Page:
Bones not healing- Ankle surgery

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OMG, this ankle surgery recovery is rough. I had my flat foot corrected and fused with lots of screws holding bones together and lots of tendon work early last November. I have struggled through the pain, non weight bearing, being home bound, and of course the boot like all of you have. Three weeks ago X-rays showed that although one bone joint fused together another did not and broke apart including breaking the 4 inch screw. This was devastating as I was told the surgery would have to be repeated. My dosage of Vitamin C has been upped dramatically has a deficiency was discovered. I’m doing everything to put off this 2nd surgery, my surgeon says delaying a few months won’t hurt the success of the second surgery and my mental health needs a break. The pain is bad as is function despite a custom brace, compression socks and trying not to walk much on it.

My question is: is bone healing a common complication of ankle surgery? My surgeon says he followed all protocol and my X-rays were perfect up until I began weight bearing with boot at 11 weeks. 

There me is no question I will need to have this done and my surgeon is a top ankle surgeon at an excellently rated teaching hospital. Any recommendations as I approach surgery #2?

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9 Replies

  • Posted

    Hi Nancy. I'm at 11 wks too. My doctor told me that my bones were completely healed, but I guess all the necessary are healing around my screws. I guess , I don't know. I'm so tired of pain also.

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  • Posted

    I feel you pain I really do, I had my fusion in May last year. My mobility has decreased and I have awful pain in my knees, hips and back.

    You know I just think it the luck of the draw with fusions, i really don’t think that it’s not a perfect solution to ankle problems.

    And I also think if someone has zero complication she/he it very lucky and fortunate.

    I’m now getting really for my 8th ankle of in 14yrs; I need to have all the mental work removed. That will be 6 screws, two plates and a clip in my heal which should be fun. I’m so fed up with orthopaedic/bone as I deal with it not just at home but work too!

    But I keep going as most of us do, I try to keep smiling and I guess I’m thankful that I’m up and walking again.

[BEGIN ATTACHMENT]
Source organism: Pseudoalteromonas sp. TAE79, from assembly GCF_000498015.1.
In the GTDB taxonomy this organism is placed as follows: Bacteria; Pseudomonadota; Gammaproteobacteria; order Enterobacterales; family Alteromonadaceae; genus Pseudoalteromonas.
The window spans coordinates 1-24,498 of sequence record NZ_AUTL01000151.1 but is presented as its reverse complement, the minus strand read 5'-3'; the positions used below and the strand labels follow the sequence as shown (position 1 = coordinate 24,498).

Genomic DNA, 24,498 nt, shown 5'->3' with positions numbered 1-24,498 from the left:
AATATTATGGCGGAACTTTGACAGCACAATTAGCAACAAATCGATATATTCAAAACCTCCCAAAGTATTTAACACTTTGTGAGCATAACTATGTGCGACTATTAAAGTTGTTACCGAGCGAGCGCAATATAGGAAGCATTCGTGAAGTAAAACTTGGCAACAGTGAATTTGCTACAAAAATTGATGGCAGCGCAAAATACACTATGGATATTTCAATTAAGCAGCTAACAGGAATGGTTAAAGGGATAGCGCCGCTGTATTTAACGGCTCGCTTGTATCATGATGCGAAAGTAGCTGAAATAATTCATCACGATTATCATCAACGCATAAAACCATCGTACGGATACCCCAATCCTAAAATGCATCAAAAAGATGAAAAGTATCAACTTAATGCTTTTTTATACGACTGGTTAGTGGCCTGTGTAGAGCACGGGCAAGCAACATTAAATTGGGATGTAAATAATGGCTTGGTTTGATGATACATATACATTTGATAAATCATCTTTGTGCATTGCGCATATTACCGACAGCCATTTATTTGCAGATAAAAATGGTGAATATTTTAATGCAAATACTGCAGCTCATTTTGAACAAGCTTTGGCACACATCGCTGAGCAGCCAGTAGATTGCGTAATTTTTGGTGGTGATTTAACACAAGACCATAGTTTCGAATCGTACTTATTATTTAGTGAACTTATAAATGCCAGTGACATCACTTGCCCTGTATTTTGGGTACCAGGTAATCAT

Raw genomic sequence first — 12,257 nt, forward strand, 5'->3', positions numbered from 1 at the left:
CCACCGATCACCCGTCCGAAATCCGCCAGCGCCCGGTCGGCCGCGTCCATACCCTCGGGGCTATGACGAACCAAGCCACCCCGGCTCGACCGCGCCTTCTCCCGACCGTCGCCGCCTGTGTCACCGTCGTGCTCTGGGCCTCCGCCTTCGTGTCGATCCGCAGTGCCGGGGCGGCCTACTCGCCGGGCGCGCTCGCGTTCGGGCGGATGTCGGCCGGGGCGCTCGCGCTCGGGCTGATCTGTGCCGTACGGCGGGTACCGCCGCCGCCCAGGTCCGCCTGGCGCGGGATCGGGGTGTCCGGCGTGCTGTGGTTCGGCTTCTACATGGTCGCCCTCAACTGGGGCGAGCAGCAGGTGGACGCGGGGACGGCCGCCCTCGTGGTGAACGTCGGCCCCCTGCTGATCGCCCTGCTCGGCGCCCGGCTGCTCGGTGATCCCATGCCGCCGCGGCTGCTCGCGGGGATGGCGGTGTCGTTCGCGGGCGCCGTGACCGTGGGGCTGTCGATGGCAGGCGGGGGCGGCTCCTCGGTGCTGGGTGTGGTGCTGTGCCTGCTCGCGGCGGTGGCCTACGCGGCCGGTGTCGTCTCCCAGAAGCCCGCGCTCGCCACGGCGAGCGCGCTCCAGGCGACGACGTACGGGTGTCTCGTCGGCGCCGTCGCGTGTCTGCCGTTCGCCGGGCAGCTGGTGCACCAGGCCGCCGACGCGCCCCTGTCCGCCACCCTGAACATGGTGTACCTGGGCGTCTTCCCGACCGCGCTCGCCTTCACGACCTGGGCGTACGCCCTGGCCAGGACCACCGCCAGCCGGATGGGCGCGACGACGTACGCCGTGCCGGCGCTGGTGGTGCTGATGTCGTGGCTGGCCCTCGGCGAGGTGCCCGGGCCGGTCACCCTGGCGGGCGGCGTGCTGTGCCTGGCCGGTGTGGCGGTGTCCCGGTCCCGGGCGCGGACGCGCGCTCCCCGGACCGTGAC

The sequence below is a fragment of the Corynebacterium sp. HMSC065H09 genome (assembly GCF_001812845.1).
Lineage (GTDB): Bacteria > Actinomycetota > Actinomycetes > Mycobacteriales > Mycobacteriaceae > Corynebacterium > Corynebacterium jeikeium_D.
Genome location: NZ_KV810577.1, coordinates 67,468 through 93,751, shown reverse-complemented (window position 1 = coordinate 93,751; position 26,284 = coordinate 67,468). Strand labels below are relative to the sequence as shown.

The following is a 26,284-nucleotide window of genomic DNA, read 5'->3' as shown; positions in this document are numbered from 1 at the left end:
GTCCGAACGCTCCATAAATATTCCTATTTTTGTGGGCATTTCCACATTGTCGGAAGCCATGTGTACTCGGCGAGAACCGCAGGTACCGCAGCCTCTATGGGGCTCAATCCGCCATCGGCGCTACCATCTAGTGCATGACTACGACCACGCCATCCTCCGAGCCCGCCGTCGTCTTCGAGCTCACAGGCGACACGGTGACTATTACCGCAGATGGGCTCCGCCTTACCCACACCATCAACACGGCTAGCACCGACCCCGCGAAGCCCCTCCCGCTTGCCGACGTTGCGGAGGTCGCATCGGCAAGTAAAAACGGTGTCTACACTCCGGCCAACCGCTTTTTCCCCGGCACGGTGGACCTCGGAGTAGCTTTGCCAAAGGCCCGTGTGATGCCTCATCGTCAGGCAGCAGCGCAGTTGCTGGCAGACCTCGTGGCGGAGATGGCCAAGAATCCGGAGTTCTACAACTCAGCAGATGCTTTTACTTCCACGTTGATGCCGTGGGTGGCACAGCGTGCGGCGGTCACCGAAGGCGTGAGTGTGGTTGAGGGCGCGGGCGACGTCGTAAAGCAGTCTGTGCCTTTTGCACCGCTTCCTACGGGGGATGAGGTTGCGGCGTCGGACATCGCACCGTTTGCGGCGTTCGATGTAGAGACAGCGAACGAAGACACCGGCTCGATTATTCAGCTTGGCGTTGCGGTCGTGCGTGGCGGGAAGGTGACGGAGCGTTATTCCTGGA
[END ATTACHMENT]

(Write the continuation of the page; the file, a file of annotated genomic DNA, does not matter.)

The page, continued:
Hope thing ease up for you soon Nancy. Claire. Xx

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    • Posted

      Sorry *I meant that I really don’t think fusions are a solution to ankle problems!  
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  • Posted

    Hi Nancy!

    I feel your pain literally. I had ankle replacement surgery back in November of 2017, and I am now just starting to walk on the operated foot. I had no idea that I was going to have to learn how to walk again. My new ankle is so stiff , that I believe it's going to take months before I will walk half way normal again. Had I known the pain during PT was going to be so painful, I would have never gone through with the surgery. 

    I wish you all the best, and hope your pain goes away quickly. 

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    • Posted

      Hi GIGI - I suffered a trimalleolar compound fx about 38 yrs ago. Back then, the only option was fusion or suffer. I suffered and waited for ankle replacements to see how they would fare. I was concerned that I would have a fusion and a miraculous AR would be invented a few months later. After having THR 3.5 yrs ago, I am very aware of the post-op aches and pains that surgeons skip around telling us about. Your post just reminded me of that again. I mean, if I'm having periodic pain after 3.5 yrs for a hip; I can only imagine what would happen with an ankle. Poor little ankle is so complex and much smaller than a hip but still weight-bearing. I wouldn't think the ankle would be stiff after AR and that you need to learn to walk again - so that is good info. The other component of these procedures that I see lacking in the posts from women is that doctors don't seem to be testing for osteoporosis and/or putting people on some calcium/vitamin D supplements to help with bone strengthening. Was that ever mentioned in the discussions you had with your doctor?